Citizenship

>> Tuesday, November 4, 2008

Four years ago, I voted in my first Presidential election (no, I'm not that young, I just never had before). We went to the church down the end of our road around 10:30. We'd been told there'd be lines at busy times, so we figured that was safe. It was raining and windy. There was a line... from the reg desk inside the... gym?... out into the lobby. It took us maybe half an hour total from leaving the house to returning to the house. I figured that "a bad line" in that situation would maybe have been out into the parking lot or something.

So when they said this year they expected a really high turnout, we thought "Well, we'll go around 10:30ish again, and just expect a little bit more of a wait." Yes, we're in a new state with new people, and we don't really know how it will go, but we just live a mile away so we'll run out, maybe take an hour instead of half.

Today's voting checklist:

  • rain
  • wind
  • no jackets (cuz "it'd only be a bit")
  • nothing to sit on (cuz "it'd only be a bit")
  • multiple districts in one location
  • line confusion
  • nice people having conversations
  • even nicer people running off to the closest pizza place and buying pizza and crazy bread to share with everyone around them
  • FOUR HOURS. Yes. 4. Hours. We arrived at 10:15. We joined the line. We then realized that even though we live in Windsor Hill, we're in the Lincoln district, so we went to the other line. Which, while shorter, actually moved more slowly. We returned home at 2:00.
  • When we arrived home, I also discovered I'd left all the cats outside on the porch. (cuz "it'd only be a bit"). Sigh. At least they still seem to love me.
I feel bad for the guy standing just behind us in line; when he arrived at 7am there was only one line, instead of one for each district. They split the line at some point and he ended up in the wrong one; he got all the way up to the desk after waiting for three hours, at which point they would not let him vote because he was in the wrong line and made him GO BACK TO THE END of the right line. He ended up having been in that parking lot for almost SEVEN hours. He was upset, but quiet about it, and I thought it was pretty cool that he felt it was important enough to stick it out. He finally voted right after we did.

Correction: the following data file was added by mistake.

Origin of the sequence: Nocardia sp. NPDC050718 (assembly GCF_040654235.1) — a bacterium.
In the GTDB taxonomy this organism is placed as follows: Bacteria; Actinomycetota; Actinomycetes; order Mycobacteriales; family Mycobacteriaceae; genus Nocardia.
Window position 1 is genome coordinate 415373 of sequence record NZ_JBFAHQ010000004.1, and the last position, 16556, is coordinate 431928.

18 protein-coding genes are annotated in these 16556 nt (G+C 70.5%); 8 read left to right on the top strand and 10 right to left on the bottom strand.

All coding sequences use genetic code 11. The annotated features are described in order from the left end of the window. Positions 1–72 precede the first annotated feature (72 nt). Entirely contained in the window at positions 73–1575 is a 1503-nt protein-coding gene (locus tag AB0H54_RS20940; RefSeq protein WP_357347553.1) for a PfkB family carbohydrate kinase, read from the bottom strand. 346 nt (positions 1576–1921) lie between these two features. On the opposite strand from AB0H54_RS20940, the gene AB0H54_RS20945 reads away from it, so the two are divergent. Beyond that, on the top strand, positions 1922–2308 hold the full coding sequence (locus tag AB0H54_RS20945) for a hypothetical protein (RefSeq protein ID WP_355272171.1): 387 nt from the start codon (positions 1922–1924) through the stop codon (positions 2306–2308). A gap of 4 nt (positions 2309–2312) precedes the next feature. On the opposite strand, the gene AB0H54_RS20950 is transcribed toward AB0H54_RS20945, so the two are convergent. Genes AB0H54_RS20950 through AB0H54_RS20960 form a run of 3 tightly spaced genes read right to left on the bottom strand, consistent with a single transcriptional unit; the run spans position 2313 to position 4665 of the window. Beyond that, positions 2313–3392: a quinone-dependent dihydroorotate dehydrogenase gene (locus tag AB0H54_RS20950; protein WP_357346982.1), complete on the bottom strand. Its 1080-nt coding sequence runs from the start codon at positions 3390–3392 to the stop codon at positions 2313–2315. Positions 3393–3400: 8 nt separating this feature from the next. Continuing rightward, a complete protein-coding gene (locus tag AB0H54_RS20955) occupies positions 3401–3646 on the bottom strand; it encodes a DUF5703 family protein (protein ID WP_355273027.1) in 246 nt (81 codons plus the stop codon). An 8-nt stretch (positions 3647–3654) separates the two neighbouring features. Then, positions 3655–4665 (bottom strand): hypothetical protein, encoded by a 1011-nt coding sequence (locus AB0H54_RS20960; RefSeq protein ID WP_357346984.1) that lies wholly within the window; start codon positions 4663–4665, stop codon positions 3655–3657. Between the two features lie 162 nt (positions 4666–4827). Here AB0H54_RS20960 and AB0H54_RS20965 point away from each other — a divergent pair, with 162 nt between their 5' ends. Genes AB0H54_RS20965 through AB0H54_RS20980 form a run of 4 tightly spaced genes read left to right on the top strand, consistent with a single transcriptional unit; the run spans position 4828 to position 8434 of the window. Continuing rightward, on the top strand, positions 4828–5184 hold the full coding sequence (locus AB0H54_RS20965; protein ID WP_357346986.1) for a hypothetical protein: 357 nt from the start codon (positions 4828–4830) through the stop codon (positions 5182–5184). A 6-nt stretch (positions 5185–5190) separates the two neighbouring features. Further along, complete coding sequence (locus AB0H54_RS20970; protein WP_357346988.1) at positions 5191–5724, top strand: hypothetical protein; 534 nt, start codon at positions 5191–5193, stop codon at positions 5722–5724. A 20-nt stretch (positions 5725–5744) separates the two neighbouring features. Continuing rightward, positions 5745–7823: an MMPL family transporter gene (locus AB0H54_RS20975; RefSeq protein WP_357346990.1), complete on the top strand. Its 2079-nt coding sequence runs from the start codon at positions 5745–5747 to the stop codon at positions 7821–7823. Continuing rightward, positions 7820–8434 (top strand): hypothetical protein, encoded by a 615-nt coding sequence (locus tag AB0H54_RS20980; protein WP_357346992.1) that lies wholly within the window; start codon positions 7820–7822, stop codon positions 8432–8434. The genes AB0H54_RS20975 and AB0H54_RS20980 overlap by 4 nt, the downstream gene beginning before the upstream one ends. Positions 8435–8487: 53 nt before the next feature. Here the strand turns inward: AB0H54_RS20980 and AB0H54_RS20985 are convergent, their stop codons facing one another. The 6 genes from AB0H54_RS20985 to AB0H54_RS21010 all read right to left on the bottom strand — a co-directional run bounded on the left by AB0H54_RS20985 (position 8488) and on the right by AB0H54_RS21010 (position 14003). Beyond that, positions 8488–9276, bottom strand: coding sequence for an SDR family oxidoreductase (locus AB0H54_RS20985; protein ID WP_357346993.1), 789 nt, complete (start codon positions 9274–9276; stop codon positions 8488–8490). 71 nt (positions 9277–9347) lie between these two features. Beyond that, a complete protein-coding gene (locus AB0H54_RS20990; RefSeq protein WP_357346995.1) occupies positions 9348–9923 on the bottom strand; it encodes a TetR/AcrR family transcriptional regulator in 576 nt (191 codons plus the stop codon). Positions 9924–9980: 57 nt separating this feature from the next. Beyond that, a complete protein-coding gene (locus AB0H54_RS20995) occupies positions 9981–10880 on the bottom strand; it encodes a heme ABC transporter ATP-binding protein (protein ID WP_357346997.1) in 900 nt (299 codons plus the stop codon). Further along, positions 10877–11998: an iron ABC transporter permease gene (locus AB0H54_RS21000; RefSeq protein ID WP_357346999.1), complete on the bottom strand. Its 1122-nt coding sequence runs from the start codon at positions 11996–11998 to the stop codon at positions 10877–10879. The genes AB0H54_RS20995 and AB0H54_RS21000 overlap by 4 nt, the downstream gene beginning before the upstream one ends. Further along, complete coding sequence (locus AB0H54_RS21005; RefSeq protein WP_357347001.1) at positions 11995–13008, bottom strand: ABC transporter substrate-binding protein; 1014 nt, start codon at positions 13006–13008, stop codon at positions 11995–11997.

Here's the map of Cathedral, where we voted. Click on it to see it up close. The red line is where we stood and waited. The yellow line is where the lady who stood with us told us that the line went this morning before standard work starting hours ("all the way out to the main road!") She apparently had nothing else to do today, so she drove by every half hour/45 minutes since this morning waiting to see when the line went down.


So anyway, we've done our duty and put in our votes. I actually spent all day yesterday looking up information on the local offices; it was discouraging how little information was available online, and there were a LOT of local positions with just one name of the person already on the job.*

A friend of mine is spending her day volunteering as a polling help person for Team Obama; her job is to travel around to polling places and help things go smoothly (non-partisanly). She told us all that if the wait was longer than 20 minutes we should call our local O field office and they'd send someone out, but I couldn't find any phone numbers for our local O field office. Which was sad. They definitely need help at our polling place!

I'm sure four years from now I'll feel differently, but I'm suddenly feeling all patriotic and wish I'd volunteered. I hate seeing a need and not being able to help... I'm all organizational, and totally could have helped people at least feel like they weren't standing around catching pneumonia in a parking lot for nothing!

At least we can go get a free coffee at Starbucks and a free sandwich at Chik-Fil-A with our "I VOTED" stickers!

*No, I'm not telling.

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About This Blog

Life is about changes; transitions from one place to another, from one purpose to another, from one being to another. They say that the person you are today is a completely different person from who you were ten years ago and who you'll be ten years from now. So far, at the age of 33, I've had four major transitions in my life which redefined who I am. Two years into the results of the most recent transition I am again - still - exploring how God is shaping me. Over the next few months I hope to review my past and set goals for the future, and embrace the next adventure of rediscovering me.
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